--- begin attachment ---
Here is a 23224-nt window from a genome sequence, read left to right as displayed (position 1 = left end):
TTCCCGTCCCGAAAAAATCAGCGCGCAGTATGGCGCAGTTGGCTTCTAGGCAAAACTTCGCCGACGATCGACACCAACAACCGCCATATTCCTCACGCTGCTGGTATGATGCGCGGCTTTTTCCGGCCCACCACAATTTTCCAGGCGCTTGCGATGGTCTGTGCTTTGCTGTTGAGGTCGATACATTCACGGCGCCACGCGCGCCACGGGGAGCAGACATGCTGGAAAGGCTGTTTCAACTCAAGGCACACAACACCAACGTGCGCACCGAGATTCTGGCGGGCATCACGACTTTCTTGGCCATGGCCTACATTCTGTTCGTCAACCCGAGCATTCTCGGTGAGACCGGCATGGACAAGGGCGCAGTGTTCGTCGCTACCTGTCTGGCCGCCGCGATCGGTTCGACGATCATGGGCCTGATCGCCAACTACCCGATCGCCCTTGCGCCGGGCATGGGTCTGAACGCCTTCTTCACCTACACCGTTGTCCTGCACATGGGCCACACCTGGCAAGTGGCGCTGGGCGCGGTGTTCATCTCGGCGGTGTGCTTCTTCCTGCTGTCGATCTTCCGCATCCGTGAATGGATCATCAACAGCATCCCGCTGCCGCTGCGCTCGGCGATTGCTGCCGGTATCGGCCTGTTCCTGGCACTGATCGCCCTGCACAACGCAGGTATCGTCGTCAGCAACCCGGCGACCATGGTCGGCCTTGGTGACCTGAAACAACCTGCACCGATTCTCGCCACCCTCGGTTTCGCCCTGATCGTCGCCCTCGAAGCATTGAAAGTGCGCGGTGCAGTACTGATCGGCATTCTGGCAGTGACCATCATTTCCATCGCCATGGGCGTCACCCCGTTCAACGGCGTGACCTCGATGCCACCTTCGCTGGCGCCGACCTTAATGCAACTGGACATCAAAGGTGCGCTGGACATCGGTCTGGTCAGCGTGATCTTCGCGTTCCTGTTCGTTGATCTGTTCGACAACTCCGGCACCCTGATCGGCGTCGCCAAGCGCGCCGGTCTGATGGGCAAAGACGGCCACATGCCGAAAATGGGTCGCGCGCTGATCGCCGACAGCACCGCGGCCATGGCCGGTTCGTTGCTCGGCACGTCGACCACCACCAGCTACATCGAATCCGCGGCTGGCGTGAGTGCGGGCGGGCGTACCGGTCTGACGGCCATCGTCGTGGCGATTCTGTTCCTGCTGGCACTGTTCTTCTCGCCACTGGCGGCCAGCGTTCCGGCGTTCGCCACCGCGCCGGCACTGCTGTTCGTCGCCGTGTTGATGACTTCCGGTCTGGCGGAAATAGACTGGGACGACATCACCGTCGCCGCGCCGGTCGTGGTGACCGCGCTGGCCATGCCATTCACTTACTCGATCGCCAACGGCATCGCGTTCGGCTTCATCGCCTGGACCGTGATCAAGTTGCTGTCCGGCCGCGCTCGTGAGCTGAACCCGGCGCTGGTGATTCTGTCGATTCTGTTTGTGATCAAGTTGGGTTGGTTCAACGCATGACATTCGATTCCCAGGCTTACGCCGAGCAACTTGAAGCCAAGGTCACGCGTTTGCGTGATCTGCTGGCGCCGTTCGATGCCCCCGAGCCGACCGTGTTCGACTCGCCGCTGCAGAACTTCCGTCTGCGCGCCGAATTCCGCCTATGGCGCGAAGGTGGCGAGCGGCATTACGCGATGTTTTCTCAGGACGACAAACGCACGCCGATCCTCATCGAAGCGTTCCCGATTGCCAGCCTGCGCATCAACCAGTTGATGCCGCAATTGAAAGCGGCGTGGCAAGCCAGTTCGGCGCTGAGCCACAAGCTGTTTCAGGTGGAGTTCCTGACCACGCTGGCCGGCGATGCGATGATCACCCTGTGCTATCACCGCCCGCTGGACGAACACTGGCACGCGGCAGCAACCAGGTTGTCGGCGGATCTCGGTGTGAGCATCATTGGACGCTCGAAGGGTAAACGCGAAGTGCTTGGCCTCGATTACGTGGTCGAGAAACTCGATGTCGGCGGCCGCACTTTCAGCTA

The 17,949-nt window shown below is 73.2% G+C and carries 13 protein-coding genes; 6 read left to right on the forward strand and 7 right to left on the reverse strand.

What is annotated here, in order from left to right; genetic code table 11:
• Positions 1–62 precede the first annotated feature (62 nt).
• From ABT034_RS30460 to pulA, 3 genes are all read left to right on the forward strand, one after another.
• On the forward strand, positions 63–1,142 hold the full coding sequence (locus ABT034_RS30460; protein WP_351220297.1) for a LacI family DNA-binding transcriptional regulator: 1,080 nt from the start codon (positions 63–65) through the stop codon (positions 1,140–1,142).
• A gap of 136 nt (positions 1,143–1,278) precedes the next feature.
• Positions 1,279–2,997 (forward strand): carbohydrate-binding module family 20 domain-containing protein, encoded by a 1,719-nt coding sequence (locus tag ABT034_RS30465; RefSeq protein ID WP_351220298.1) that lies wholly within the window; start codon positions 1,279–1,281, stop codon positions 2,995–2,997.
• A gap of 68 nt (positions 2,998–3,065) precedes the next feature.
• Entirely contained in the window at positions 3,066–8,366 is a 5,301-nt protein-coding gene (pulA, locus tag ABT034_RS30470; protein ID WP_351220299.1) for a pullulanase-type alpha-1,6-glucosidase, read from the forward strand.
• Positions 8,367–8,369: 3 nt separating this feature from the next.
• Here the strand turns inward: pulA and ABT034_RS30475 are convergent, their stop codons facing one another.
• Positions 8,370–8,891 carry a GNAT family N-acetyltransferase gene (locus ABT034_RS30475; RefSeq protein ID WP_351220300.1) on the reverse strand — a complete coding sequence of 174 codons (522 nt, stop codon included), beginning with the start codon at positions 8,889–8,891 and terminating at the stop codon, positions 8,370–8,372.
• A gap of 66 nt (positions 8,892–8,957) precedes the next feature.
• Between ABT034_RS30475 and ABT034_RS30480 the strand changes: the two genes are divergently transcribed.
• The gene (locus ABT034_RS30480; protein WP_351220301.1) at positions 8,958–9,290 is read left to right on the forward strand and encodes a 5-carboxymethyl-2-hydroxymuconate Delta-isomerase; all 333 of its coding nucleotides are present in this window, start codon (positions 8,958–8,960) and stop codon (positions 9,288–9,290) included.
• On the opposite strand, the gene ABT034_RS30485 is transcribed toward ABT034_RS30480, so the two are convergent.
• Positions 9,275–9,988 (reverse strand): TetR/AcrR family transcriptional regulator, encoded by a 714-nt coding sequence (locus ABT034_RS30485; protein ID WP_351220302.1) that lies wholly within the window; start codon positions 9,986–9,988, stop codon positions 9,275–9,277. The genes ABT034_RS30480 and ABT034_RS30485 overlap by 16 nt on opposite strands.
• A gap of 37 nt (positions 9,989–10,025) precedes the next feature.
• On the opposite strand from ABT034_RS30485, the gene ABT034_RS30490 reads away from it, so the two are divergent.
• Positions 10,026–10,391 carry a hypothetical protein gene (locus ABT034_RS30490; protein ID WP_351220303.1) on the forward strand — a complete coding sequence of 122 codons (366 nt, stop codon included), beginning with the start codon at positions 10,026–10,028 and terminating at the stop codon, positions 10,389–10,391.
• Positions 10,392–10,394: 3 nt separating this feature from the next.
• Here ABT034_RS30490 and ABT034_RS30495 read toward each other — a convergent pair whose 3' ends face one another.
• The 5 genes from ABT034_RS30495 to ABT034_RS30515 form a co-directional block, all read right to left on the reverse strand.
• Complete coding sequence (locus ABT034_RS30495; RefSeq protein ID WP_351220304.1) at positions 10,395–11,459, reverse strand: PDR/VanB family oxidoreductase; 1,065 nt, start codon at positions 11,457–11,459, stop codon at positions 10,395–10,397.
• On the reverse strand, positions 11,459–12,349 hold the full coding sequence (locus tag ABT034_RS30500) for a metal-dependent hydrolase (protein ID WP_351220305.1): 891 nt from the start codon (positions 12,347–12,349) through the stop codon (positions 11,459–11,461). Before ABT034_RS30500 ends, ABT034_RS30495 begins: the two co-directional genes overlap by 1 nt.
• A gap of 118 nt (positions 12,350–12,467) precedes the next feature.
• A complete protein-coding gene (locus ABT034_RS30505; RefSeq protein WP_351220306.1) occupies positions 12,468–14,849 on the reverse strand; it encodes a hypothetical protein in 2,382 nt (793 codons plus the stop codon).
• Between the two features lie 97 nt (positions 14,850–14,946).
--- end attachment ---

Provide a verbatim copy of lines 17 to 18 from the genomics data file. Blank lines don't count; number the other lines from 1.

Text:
• The gene (locus ABT034_RS30480; protein WP_351220301.1) at positions 8,958–9,290 is read left to right on the forward strand and encodes a 5-carboxymethyl-2-hydroxymuconate Delta-isomerase; all 333 of its coding nucleotides are present in this window, start codon (positions 8,958–8,960) and stop codon (positions 9,288–9,290) included.
• On the opposite strand, the gene ABT034_RS30485 is transcribed toward ABT034_RS30480, so the two are convergent.